Chartreuse is a green French herbal liqueur that’s worth adding to your collection! Here’s more about it and how to use it.
Looking at buying a bottle of Chartreuse, or simply wondering what it is? Here at A Couple Cooks we stumbled upon this green specialty liqueur when we went to make the classic cocktail, the Last Word. But is it worth buying for the amateur home mixologist? The beautiful herbal flavor and unique color makes it worth the splurge, in our minds. Here’s more about it, what it tastes like, and how to use this beautiful French liquor.
What is Chartreuse?
Chartreuse is a French herbal liqueur: the only one in the world with a natural green color. It’s been made by French monks since 1737 using a secret recipe using a blend of 130 different plants and herbs. The name comes from the Grande Chartreuse monastery, located near Grenoble, France.
Chartreuse is available in two varieties: Green Chartreuse is the most common. Yellow Chartreuse is more unique: it has a lower alcohol content than the green variety and is slightly sweeter.
What does Chartreuse taste like?
Chartreuse has a sweet, spicy, and smooth flavor, with a distinctly herbal finish. Tasting notes include mint, sage, gentian, apple, and vanilla.
Are there any substitutes? Chartreuse is a unique liqueur that’s hard to replace. A similar liqueur is bright yellow Galliano, which you might have on hand if you’ve made a Harvey Wallbanger.
Why we like it
Chartreuse has a unique, herbal flavor and a beautifully green color you won’t find in any other liqueur. It’s the star of the classic Last Word, a must-try equal parts cocktail from the 1920’s.
How much does it cost?
Compared to other liquors, Chartreuse is fairly expensive. One 750 ml bottle costs around $60. Keep in mind that you’ll only use small amounts at a time, so the bottle will last you quite a while.
Most popular Chartreuse cocktails
While you can drink Chartreuse straight as a shot or an aperitif, it’s most commonly included in cocktails.
- Don’t want to follow a recipe? Mix 1 ounce with 4 times the champagne, like a Kir Royale. Or try it with 3 times the soda water, like a spritzer.
- Want a cocktail? Try it in one of these popular Chartreuse cocktails:
The Last Word is the most classic Chartreuse cocktail that's recently come back in style! This pale green drink is beautifully balanced between sharp, sour, and sweet.
Invented in: 1920's (or before)
The Bijou cocktail is an impressive classic Chartreuse cocktail with a long history! Its name evokes glittering jewels: gin for diamond, vermouth for ruby and Chartreuse for emerald.
Invented in: 1890's
Naked and Famous
A stunning modern classic drink is the Naked and Famous cocktail! This drink is perfectly balanced with smoky, citrus, bitter and sweet.
Invented in: 2011
This liquor is also included in the Fernet Sour Cocktail.Print
Bijou (Top Chartreuse Drink)
- Prep Time: 5 minutes
- Cook Time: 0 minutes
- Total Time: 5 minutes
- Yield: 1 drink 1x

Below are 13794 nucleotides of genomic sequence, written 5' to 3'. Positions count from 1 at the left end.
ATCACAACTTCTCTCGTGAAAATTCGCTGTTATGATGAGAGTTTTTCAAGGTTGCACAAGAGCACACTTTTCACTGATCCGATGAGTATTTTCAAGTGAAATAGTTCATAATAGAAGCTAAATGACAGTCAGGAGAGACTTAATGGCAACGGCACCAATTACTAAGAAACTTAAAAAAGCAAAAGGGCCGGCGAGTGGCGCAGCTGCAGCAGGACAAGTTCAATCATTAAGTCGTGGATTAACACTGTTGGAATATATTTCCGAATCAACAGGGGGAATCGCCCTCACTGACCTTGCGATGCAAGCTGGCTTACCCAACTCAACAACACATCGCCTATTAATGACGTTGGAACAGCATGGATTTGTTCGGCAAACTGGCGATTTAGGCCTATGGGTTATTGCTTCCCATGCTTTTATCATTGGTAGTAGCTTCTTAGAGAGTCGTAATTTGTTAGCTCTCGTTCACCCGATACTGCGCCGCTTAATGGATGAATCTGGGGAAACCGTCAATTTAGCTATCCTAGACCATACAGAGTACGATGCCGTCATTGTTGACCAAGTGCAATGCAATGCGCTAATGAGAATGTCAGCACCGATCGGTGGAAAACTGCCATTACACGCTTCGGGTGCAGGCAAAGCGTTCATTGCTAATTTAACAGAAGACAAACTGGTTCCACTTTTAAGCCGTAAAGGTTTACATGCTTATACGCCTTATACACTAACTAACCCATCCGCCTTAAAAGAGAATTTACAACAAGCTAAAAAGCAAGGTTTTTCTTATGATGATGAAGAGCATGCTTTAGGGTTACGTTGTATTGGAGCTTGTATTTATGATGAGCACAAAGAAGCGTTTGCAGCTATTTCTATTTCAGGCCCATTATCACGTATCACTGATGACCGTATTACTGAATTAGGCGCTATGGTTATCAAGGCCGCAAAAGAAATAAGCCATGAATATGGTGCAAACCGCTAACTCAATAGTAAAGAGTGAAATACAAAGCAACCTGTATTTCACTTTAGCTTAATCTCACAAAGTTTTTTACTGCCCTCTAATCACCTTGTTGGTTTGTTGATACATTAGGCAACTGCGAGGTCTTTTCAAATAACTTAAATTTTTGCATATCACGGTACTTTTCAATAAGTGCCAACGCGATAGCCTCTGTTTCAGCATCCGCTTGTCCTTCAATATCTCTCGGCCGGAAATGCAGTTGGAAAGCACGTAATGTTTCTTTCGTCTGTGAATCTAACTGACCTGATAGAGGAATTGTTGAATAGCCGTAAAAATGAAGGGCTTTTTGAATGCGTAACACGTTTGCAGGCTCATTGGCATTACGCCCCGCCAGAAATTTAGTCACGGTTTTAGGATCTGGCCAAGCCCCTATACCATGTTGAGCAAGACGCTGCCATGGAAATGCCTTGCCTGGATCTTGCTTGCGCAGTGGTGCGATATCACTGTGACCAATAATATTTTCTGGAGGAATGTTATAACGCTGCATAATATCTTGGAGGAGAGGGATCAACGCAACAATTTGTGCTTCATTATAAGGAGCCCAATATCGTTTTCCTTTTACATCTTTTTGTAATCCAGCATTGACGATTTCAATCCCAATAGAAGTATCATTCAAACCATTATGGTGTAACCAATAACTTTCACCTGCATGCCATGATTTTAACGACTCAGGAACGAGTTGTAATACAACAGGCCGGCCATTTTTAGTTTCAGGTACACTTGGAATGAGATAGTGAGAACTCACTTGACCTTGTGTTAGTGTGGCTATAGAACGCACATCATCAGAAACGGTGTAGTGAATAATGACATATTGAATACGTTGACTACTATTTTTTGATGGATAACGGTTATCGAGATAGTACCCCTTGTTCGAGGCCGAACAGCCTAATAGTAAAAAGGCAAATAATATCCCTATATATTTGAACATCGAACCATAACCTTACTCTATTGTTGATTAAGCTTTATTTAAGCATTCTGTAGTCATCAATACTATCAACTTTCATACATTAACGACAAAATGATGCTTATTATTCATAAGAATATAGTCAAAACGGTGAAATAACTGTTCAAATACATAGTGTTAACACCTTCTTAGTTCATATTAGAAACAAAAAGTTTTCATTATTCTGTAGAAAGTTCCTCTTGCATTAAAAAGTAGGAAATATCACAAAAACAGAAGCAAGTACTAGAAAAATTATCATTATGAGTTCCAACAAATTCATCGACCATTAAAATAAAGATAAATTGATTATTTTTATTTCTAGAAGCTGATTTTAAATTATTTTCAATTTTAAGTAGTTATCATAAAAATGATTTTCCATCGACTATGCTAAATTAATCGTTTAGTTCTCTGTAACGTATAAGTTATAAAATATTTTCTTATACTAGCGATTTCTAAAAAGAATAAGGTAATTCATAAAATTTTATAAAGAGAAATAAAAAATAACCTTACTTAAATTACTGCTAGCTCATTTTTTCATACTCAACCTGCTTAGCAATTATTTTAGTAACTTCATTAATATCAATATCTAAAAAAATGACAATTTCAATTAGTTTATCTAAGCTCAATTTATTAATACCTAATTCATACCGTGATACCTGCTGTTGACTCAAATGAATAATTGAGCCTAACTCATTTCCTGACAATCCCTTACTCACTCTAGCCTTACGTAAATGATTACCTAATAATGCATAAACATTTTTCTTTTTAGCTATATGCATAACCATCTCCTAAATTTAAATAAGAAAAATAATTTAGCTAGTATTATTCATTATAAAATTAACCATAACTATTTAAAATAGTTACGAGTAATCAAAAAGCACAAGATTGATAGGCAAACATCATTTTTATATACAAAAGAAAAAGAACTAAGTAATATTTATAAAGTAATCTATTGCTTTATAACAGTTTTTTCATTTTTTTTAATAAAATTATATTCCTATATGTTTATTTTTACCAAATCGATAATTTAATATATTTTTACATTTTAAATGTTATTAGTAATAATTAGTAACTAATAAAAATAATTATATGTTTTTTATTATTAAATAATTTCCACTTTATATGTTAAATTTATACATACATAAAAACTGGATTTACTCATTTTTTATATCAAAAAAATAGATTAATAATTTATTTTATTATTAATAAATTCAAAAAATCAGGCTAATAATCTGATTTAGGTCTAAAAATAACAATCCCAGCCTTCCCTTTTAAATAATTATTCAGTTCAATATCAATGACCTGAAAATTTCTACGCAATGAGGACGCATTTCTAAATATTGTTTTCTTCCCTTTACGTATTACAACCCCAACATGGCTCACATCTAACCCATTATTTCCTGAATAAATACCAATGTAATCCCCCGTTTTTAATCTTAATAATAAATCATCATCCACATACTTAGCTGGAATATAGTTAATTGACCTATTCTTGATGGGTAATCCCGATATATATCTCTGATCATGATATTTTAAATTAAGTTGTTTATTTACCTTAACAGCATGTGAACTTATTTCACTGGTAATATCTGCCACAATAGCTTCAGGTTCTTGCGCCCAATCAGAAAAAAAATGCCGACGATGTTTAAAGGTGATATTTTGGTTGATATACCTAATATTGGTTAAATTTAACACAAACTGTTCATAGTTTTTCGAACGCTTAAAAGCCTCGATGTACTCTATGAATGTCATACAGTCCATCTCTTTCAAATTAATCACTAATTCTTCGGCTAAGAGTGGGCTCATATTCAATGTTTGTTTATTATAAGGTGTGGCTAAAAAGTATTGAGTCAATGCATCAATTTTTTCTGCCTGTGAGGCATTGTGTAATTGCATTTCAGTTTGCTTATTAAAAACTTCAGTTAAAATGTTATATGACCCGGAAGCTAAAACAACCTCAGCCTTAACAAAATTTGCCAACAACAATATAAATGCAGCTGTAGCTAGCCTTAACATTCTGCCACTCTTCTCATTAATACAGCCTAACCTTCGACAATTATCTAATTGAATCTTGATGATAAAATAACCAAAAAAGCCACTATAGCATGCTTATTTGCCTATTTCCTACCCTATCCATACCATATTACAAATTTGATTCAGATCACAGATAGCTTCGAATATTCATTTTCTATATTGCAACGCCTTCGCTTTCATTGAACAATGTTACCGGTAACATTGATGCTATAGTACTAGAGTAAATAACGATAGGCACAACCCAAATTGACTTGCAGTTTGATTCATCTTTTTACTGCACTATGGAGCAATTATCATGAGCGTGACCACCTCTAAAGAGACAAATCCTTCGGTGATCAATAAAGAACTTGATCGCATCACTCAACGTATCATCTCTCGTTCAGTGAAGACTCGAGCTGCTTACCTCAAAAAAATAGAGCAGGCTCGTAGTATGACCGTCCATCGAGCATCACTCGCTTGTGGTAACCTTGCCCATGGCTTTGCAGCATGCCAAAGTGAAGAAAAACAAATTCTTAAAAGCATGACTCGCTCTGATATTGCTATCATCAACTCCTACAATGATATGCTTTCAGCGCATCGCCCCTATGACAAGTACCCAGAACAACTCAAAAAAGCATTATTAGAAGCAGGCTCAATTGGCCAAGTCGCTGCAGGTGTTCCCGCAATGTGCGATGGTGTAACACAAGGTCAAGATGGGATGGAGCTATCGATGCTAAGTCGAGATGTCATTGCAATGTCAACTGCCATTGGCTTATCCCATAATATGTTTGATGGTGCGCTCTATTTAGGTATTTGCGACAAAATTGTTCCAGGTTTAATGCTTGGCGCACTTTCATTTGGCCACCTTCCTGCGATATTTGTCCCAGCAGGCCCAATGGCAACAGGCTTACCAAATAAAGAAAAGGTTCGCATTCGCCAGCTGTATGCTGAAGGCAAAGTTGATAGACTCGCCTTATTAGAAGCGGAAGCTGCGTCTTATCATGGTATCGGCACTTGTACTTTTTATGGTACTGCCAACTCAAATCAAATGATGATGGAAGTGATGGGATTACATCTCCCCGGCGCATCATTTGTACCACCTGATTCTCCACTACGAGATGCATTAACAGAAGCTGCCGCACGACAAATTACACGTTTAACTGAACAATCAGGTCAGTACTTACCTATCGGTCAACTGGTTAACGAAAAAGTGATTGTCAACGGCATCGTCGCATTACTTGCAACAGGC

The Bijou cocktail is an impressive classic cocktail! Its name evokes glittering jewels: gin for diamond, vermouth for ruby and Chartreuse for emerald.
- For the garnish: Lemon peel, cocktail cherry
- 1 ounce (2 tablespoons) gin
- 1 ounce (2 tablespoons) sweet vermouth
- 1 ounce (2 tablespoons) Chartreuse
- 2 dashes orange bitters
- Combine the gin, sweet vermouth, Chartreuse and bitters in a cocktail mixing glass (or any other type of glass). Fill the mixing glass with 1 handful ice and stir continuously for 30 seconds.
- Strain the drink into a cocktail glass.
- Use a knife to remove a 1″ wide strip of the lemon peel. Squeeze the lemon peel into the drink to release the oils. Gently run the peel around the edge of the glass, then place it in the glass and serve.
- Category: Drink
- Method: Shaken
- Cuisine: Cocktails
- Diet: Vegan
More liquor guides
Wondering what orgeat is? Or Aperol or St Germain? What are the Sazerac ingredients, or the best reposado tequila? We’ve got you! Here are a few more guides to liquor:
- Guide to Absinthe This formerly banned liquor is now in good graces.
- Guide to Grenadine It’s mistaken as cherry, but this bright syrup has a secret.
- Quick Guide to Orgeat All you need to know about this almond syrup.
- Guide to Grand Marnier This top shelf orange liqueur is absolutely worth writing home about.
Was intrigued reading about the word ‘Chartreuse’ . Followed thru to find the originated meaning and many other facts about this beautiful French liquor.
So ending this topic I find that ‘Galiano’ a liquor that I would have used in my working days back in the 80’s has probably replaced Chartreuse. Do you have any other drinks which would be used today with this well known liquor ?
Hi! We have a handful of classic Galliano drinks listed here: https://www.acouplecooks.com/galliano/
FOUR HUNDRED YEAR OLD CHARTREUSE LIQUOR JUN.17.2022 Chartreuse. The Elixir of Longevity with Four Hundred Years of History. http://in-vino-paratus.com/chartreuse-the-elixir-of-longevity-with-four-hundred-years-of-history/
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